7. “Sometimes the questions are complicated and the answers are simple.”
Oftentimes, the problems we are solving with design are complex, multi-step, and difficult to explain to people. Rather than get overwhelmed, as a UX Designer you have to identify what’s essential for users to do and to know, and tune out the rest.
It’s easy to try and cram too much in, but the answer to design problems frequently is to cut out as much as possible, even if that means taking on the burden of the complexity yourself.
Read more: Redesigning an interface based on user goals
8. “I’m sorry to say so. But, sadly it’s true. That bang-ups and hang-ups Can happen to you.”
from Oh, the Places You’ll go!
No one’s work is perfect. Anyone in UX design is going to have blind spots, and furthermore, it will always be hard to see those areas yourself. To you, your designs make perfect sense, because you know what everything is and how everything works. But do a bit of usability testing, and you will always find ways to improve your designs.
Remember that getting critical opinions in your UX research is a good thing, and avoid becoming defensive. It’s natural and expected for your work to have some room for improvement. Through negative feedback, you can make a better product and become a better designer.
9. “I meant what I said, and I said what I meant”
from Horton Hatches the Egg
It might be tempting to watch through your user testing videos and dismiss certain parts of the testers’ responses. “Users wouldn’t really do that.” “Most people would see that button.” You’re the designer, you know better than them – right? Wrong. You are not your user, and the things users “get wrong” or don’t understand can be surprising.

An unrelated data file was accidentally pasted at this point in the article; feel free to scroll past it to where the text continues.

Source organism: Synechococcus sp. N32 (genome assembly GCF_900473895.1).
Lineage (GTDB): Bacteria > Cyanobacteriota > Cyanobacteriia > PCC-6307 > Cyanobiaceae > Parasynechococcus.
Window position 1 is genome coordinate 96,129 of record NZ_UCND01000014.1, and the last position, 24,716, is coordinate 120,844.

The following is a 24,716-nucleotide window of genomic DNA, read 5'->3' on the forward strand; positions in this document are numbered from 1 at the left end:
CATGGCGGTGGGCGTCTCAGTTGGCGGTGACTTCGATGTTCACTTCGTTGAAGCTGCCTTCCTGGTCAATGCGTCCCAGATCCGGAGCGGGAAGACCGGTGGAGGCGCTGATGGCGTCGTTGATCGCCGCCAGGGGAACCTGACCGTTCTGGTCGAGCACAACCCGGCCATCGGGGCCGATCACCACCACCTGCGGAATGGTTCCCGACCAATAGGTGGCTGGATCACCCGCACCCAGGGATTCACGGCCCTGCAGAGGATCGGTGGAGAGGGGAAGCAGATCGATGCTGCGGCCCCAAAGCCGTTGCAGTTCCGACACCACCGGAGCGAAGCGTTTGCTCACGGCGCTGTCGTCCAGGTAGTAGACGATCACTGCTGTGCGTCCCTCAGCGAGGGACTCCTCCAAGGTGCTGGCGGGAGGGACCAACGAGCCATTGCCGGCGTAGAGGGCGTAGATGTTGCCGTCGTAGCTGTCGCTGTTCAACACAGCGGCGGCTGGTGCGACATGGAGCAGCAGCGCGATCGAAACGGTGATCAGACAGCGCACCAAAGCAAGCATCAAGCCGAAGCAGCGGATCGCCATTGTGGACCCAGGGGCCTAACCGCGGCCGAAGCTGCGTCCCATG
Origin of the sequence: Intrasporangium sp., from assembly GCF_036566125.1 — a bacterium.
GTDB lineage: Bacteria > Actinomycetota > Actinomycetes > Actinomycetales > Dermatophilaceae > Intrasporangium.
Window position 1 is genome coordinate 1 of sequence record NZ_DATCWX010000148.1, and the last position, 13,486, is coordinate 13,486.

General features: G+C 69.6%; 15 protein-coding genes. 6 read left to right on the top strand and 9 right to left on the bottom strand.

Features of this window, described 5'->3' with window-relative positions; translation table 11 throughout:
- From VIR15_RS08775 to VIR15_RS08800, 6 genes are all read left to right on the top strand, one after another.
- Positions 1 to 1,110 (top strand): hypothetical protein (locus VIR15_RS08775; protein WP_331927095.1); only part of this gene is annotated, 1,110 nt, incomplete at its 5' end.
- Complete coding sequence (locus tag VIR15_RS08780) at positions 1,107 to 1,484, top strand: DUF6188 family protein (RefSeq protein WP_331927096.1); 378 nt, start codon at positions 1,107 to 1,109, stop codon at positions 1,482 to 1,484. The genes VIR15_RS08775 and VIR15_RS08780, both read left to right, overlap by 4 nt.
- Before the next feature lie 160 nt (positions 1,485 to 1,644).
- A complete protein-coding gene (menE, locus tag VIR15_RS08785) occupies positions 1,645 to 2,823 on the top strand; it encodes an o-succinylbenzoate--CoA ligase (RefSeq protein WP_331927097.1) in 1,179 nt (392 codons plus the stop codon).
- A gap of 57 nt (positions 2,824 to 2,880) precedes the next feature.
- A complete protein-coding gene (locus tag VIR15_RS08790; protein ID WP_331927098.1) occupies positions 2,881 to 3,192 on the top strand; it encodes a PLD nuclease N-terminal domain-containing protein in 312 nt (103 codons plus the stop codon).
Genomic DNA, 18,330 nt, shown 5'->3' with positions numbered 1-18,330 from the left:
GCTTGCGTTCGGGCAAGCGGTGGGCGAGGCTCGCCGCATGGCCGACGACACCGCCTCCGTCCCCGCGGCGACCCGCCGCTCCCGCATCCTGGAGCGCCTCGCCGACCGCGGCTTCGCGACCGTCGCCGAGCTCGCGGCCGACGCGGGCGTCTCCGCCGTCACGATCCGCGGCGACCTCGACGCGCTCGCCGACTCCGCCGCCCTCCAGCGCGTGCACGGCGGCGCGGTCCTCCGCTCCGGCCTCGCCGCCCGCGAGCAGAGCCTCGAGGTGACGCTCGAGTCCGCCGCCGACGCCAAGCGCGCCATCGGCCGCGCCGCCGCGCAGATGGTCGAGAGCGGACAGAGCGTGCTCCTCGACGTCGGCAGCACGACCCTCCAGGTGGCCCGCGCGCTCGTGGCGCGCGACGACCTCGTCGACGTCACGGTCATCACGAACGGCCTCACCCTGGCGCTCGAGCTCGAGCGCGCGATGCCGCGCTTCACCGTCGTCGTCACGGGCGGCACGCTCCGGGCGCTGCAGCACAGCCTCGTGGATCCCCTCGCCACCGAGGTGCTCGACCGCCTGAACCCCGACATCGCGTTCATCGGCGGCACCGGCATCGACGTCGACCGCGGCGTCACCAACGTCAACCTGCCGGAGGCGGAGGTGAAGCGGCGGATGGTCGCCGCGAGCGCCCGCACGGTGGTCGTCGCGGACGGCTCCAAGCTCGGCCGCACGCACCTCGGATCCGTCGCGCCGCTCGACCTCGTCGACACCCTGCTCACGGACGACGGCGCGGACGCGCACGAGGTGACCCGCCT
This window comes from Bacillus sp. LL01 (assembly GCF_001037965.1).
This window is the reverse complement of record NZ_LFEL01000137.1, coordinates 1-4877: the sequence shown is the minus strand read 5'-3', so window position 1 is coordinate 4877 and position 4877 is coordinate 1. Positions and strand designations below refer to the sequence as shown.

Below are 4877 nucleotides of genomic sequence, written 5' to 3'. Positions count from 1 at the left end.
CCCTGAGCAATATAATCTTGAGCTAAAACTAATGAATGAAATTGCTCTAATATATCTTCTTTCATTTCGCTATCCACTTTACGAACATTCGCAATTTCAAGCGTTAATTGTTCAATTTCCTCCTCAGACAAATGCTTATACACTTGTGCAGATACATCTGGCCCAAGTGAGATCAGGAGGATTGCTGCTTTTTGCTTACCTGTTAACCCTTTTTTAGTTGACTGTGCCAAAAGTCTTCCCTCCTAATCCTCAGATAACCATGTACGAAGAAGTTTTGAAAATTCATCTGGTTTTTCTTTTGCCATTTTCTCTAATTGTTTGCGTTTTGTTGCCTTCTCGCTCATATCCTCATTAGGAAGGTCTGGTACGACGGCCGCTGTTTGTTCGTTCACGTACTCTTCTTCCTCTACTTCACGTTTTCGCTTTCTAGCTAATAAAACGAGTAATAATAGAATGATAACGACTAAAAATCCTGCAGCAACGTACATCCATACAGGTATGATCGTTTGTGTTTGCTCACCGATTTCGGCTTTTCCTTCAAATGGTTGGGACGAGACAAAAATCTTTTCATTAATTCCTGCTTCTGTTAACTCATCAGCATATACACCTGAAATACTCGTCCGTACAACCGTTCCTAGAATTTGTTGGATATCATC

Even when findings are unexpected or catch you off guard, it’s important to take seriously what users say during tests, and explore why they reacted that way.
10. “Think left and think right and think low and think high. Oh, the thinks you can think up if only you try!”
from Oh, the Thinks You Can Think!
Collecting user feedback is only the first step towards improving your designs. Listen to what users say, and analyze what it really means. Sometimes, they might request a certain feature, or suggest a particular fix. But don’t take their solution for granted!
Consider what the actual problem is that needs solving, and why they believe that feature or fix will solve it. Then, put on your designer hat and think about what’s the real best solution – which may or may not be the same as what they suggested.
The user may know better than you what the problems are with your product, but you know better than them what the options are to fix it.
11. “You have brains in your head. You have feet in your shoes. You can steer yourself any direction you choose.”
from Oh, the Places You’ll go!
Now, with all of these Seuss-inspired lessons, how you use them will depend on your situation. Maybe for your company, a UX success would just mean focusing on being human-centric and adopting best practices from other companies in your industry.
Maybe it would mean trying new things and pushing the UX envelope in your space. In any case, remember to open your eyes, wonder and think, find delight, provide simple solutions to complex questions, bounce back from bang-ups, and, most importantly, embrace and build on users’ feedback.
Oh, the places you’ll go when you design with users in mind. So innovate and push boundaries – it’s all up to you!